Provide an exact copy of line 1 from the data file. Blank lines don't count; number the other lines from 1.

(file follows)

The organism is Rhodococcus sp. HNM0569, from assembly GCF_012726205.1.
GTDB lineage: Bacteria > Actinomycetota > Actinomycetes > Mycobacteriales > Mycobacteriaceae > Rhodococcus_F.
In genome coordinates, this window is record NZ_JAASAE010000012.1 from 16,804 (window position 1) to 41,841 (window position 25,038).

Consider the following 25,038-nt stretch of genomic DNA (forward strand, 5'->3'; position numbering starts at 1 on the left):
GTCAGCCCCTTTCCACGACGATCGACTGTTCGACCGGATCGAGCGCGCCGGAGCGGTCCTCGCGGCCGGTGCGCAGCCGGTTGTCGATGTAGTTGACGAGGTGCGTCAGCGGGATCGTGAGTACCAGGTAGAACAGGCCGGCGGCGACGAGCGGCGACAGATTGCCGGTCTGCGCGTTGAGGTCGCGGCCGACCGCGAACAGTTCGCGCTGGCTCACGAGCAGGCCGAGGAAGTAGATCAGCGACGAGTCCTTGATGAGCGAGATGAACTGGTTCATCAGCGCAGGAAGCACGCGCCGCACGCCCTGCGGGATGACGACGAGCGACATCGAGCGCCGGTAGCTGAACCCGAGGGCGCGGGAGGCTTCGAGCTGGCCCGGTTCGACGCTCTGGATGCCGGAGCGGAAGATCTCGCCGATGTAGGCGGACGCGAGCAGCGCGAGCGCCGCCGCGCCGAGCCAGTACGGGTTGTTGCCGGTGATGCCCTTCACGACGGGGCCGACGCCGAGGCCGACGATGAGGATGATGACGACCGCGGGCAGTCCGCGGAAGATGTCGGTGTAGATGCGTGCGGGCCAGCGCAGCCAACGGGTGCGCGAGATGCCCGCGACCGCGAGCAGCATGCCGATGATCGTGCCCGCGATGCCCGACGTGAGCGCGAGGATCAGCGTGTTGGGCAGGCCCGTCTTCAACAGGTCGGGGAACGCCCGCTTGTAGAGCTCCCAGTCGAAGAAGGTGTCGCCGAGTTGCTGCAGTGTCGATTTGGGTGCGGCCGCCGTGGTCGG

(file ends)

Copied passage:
The organism is Rhodococcus sp. HNM0569, from assembly GCF_012726205.1.